(Comparison Goods Occupiers = 56%)
Shopping Centre, Greater Manchester - Classification mix
A retail park in Leeds shows a similar pattern, although Sundays are much stronger than the town centre locations above. Comparison Goods account for 76% of outlets on the park, which is a destination centre with restricted Sunday trading hours.
Retail Park, Leeds - Footfall by day / hour
(Comparison Goods Occupiers = 76%)
Retail Park, Leeds - Classification mix
All 3 of these non-London locations are dominated by Comparison Goods occupiers, selling non-perishables rather than focusing on coffee or convenience, whereas the centre in West London is dominated by Leisure categories that tap into and give a further boost the 3 distinct peaks in footfall.
Other high streets, especially those in London have a greater diversity of occupier types, and the footfall profile reflects this, with 2 distinct footfall peaks at lunch-time and at 6pm - although not necessarily on the same day.
Patterns such as this may just be incidental, and I’m prepared to be proved wrong about suggesting a link between footfall volumes / profile and the mix of outlets nearby. But with enough sample points and the expertise of some genuine experts in this field, we can start to model this more accurately, and that’s where we need your help.
We’re looking for project partners to host LDC’s new ‘SmartStreetSensors’ at a heavily discounted rate and to help contribute to the most comprehensive study of GB footfall to date. This is a result of our partnership with the University College London (UCL), Economic and Social Research Council / Consumer Data Research Centre (CDRC) and several leading British universities in a national rollout of one thousand devices for deployment in key urban locations.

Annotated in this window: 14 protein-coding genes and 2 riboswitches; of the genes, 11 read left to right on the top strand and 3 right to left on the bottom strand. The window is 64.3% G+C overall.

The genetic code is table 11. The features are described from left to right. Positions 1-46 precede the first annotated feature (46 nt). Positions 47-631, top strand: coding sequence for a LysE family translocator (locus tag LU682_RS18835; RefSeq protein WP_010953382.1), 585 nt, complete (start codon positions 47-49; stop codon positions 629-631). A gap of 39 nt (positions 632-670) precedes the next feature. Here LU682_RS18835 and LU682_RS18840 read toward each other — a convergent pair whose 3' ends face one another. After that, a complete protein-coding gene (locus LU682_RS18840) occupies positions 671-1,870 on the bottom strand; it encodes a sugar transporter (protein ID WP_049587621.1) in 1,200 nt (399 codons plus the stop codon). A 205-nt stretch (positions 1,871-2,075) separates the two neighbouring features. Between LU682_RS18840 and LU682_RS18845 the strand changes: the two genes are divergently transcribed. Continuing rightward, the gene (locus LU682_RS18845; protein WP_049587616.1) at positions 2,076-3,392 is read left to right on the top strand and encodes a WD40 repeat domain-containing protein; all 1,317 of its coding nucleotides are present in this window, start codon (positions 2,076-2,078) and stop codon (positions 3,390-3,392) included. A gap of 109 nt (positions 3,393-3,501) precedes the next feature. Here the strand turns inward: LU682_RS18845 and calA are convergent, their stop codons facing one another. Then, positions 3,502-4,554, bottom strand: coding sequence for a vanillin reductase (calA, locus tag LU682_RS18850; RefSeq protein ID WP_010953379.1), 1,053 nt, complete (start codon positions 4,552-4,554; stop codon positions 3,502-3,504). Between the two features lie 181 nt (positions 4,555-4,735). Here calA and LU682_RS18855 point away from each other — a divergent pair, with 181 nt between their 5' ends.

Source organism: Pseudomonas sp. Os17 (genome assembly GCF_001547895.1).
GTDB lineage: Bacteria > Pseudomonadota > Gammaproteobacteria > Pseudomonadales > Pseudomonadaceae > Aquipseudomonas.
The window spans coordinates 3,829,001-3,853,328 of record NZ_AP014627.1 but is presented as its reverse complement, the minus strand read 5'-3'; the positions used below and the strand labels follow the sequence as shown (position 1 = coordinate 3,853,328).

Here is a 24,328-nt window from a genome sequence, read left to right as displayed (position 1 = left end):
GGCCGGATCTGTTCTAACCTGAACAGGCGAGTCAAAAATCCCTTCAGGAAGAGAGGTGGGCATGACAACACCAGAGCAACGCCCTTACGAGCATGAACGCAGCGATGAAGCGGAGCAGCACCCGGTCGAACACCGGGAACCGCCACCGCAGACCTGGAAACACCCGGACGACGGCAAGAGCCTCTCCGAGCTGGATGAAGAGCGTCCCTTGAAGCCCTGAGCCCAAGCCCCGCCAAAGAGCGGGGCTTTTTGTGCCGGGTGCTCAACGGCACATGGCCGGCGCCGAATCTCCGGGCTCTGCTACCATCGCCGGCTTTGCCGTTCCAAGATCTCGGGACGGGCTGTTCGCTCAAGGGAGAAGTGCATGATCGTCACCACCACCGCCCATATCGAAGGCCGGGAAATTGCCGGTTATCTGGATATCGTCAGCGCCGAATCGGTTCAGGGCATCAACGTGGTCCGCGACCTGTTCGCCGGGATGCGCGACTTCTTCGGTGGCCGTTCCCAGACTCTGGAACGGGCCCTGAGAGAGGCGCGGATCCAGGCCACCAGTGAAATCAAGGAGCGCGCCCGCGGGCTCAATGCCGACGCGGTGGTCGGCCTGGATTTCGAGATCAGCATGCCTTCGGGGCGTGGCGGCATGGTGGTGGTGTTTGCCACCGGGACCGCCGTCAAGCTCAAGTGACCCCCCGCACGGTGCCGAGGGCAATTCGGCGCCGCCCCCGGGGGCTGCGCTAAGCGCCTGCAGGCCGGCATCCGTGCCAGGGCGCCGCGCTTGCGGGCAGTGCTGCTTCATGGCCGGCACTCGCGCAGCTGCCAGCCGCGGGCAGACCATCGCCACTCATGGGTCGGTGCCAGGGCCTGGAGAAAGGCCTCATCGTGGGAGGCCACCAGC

By combining footfall data from over 1,000 locations, selected by UCL, with LDC’s other datasets, we want to understand what makes and shapes great places. With a spread of sensors across a representative sample of locations we’re aiming to answer some of the above questions and understand what magnets or mix of outlets attract people to certain places, at what times, and how key events and other factors influence pedestrian flows on Great British high streets, shopping centres and retail parks.
The sensors are easy to install, require no IT infrastructure and all data is returned securely to you via our online dashboards along with key insights from the project.
The project will build on LDC’s detailed knowledge of high streets and how they are changing. This understanding will be combined with unique footfall insights to enable some of the leading academics in the field, and end users in retail planning, to better understand how high streets are used.
The end result will be better understanding of the key characteristics of high streets and what creates changes in footfall (and ultimately spending) patterns. The data will also be a rich source of location context for feeding digital marketing as it becomes increasingly important to personalise messages to the right person at the right time – for example, understanding whether somebody is more likely to be a commuter in the market for a quick take-away flat white, or demanding a more relaxing break as part of a comparison goods-driven destination shop.
As the data set builds over time, it would be a bonus if we’re able to predict the potential coffee demand or pavement conversion rate in any location. In reality, we may never truly understand what drives footfall because we’re looking to explain the behaviour of often irrational consumers, who are increasingly online with their minds elsewhere and expecting ever greater coffee. But we should get some fascinating insight along the way about the impact of changing consumer behaviour on some Great British places.
Find out more about the SmartStreetSensor Project by clicking here or on the image below: